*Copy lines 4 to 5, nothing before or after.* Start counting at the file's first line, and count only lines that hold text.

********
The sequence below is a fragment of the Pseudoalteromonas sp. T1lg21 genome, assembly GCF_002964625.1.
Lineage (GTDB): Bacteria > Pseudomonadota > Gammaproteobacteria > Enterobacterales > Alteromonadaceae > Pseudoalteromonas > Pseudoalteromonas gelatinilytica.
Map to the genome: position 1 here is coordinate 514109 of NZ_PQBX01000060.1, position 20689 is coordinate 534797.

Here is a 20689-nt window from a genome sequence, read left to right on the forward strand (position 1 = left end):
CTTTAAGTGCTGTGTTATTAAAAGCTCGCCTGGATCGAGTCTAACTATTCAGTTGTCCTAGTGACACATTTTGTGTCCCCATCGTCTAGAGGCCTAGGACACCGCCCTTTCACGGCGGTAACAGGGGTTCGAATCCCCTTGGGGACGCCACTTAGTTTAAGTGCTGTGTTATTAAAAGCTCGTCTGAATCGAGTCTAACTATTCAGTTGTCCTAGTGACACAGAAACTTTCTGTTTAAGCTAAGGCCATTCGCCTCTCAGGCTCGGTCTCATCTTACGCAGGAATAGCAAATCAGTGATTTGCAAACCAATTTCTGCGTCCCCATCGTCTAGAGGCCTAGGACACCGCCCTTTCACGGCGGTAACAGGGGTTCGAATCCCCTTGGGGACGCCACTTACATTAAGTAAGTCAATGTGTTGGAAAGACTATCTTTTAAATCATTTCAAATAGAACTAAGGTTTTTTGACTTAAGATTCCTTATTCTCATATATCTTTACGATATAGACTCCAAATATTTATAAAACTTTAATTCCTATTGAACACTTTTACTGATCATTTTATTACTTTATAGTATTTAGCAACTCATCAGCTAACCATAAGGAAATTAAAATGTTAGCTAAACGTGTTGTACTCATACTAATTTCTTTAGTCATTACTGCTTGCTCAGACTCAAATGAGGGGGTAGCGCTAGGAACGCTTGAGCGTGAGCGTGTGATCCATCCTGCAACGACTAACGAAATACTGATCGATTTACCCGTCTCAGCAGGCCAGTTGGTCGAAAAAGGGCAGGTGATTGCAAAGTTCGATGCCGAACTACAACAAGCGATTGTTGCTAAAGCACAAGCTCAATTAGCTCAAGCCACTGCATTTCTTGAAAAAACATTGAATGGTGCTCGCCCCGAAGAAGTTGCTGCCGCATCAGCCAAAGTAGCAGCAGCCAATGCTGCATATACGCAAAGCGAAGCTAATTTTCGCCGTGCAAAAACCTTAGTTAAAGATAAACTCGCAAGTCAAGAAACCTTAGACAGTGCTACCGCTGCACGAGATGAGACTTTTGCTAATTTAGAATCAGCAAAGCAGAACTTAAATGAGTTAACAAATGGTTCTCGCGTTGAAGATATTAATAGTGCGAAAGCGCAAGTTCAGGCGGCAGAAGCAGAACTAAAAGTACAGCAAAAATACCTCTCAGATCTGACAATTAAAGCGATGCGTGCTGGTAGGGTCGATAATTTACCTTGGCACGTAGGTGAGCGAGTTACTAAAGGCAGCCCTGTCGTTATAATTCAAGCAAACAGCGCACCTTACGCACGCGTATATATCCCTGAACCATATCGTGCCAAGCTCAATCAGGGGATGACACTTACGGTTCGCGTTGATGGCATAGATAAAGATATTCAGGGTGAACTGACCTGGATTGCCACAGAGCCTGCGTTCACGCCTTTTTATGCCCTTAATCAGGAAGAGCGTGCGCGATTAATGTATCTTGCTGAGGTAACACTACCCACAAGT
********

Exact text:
Here is a 20689-nt window from a genome sequence, read left to right on the forward strand (position 1 = left end):
CTTTAAGTGCTGTGTTATTAAAAGCTCGCCTGGATCGAGTCTAACTATTCAGTTGTCCTAGTGACACATTTTGTGTCCCCATCGTCTAGAGGCCTAGGACACCGCCCTTTCACGGCGGTAACAGGGGTTCGAATCCCCTTGGGGACGCCACTTAGTTTAAGTGCTGTGTTATTAAAAGCTCGTCTGAATCGAGTCTAACTATTCAGTTGTCCTAGTGACACAGAAACTTTCTGTTTAAGCTAAGGCCATTCGCCTCTCAGGCTCGGTCTCATCTTACGCAGGAATAGCAAATCAGTGATTTGCAAACCAATTTCTGCGTCCCCATCGTCTAGAGGCCTAGGACACCGCCCTTTCACGGCGGTAACAGGGGTTCGAATCCCCTTGGGGACGCCACTTACATTAAGTAAGTCAATGTGTTGGAAAGACTATCTTTTAAATCATTTCAAATAGAACTAAGGTTTTTTGACTTAAGATTCCTTATTCTCATATATCTTTACGATATAGACTCCAAATATTTATAAAACTTTAATTCCTATTGAACACTTTTACTGATCATTTTATTACTTTATAGTATTTAGCAACTCATCAGCTAACCATAAGGAAATTAAAATGTTAGCTAAACGTGTTGTACTCATACTAATTTCTTTAGTCATTACTGCTTGCTCAGACTCAAATGAGGGGGTAGCGCTAGGAACGCTTGAGCGTGAGCGTGTGATCCATCCTGCAACGACTAACGAAATACTGATCGATTTACCCGTCTCAGCAGGCCAGTTGGTCGAAAAAGGGCAGGTGATTGCAAAGTTCGATGCCGAACTACAACAAGCGATTGTTGCTAAAGCACAAGCTCAATTAGCTCAAGCCACTGCATTTCTTGAAAAAACATTGAATGGTGCTCGCCCCGAAGAAGTTGCTGCCGCATCAGCCAAAGTAGCAGCAGCCAATGCTGCATATACGCAAAGCGAAGCTAATTTTCGCCGTGCAAAAACCTTAGTTAAAGATAAACTCGCAAGTCAAGAAACCTTAGACAGTGCTACCGCTGCACGAGATGAGACTTTTGCTAATTTAGAATCAGCAAAGCAGAACTTAAATGAGTTAACAAATGGTTCTCGCGTTGAAGATATTAATAGTGCGAAAGCGCAAGTTCAGGCGGCAGAAGCAGAACTAAAAGTACAGCAAAAATACCTCTCAGATCTGACAATTAAAGCGATGCGTGCTGGTAGGGTCGATAATTTACCTTGGCACGTAGGTGAGCGAGTTACTAAAGGCAGCCCTGTCGTTATAATTCAAGCAAACAGCGCACCTTACGCACGCGTATATATCCCTGAACCATATCGTGCCAAGCTCAATCAGGGGATGACACTTACGGTTCGCGTTGATGGCATAGATAAAGATATTCAGGGTGAACTGACCTGGATTGCCACAGAGCCTGCGTTCACGCCTTTTTATGCCCTTAATCAGGAAGAGCGTGCGCGATTAATGTATCTTGCTGAGGTAACACTACCCACAAGT